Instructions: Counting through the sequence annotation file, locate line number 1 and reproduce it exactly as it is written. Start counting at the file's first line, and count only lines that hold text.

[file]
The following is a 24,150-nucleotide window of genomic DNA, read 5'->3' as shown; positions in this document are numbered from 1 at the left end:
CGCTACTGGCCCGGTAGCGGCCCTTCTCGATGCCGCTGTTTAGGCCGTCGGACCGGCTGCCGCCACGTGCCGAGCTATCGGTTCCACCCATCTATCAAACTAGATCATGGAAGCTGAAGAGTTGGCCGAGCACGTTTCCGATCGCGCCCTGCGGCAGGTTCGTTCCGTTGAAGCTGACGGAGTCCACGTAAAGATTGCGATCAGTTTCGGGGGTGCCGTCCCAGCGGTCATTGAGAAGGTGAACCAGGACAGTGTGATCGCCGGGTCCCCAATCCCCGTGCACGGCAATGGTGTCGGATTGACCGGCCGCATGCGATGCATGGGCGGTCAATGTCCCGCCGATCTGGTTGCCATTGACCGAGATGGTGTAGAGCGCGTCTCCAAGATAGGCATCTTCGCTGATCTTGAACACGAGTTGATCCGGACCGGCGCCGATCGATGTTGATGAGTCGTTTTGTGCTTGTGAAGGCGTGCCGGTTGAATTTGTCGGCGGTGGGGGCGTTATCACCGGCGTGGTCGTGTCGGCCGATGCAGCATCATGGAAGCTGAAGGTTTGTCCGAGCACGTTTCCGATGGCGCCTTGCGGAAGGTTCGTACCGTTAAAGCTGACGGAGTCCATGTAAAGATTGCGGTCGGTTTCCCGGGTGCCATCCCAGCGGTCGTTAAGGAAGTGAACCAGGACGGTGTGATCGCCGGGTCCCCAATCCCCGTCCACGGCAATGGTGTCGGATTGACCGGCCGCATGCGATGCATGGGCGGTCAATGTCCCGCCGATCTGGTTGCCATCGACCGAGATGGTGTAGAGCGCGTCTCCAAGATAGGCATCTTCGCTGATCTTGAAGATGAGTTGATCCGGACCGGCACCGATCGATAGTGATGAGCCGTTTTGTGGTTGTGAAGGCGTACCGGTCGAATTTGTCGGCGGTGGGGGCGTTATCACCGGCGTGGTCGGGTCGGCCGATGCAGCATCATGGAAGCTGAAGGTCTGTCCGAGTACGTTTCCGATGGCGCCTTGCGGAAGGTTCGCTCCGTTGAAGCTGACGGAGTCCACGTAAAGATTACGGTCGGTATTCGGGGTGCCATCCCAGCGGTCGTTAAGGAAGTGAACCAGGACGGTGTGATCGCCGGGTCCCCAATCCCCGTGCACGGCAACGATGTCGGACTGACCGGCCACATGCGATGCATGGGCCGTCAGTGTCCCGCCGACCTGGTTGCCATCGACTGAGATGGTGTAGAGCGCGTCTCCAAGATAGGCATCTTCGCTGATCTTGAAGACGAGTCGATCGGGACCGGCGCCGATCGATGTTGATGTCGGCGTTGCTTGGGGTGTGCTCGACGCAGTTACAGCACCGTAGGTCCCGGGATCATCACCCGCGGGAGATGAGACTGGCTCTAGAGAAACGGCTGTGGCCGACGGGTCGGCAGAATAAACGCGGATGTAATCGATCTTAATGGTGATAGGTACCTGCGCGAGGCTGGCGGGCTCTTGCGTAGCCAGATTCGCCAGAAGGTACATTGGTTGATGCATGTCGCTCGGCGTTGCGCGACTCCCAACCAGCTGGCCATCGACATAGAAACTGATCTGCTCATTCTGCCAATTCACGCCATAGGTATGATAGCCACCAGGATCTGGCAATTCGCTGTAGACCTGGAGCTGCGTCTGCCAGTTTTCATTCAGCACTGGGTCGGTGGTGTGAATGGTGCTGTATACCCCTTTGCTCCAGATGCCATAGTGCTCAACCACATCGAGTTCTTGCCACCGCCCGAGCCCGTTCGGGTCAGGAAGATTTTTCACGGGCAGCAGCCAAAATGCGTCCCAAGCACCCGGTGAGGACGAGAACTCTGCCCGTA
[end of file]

The following is a 24,150-nucleotide window of genomic DNA, read 5'->3' as shown; positions in this document are numbered from 1 at the left end: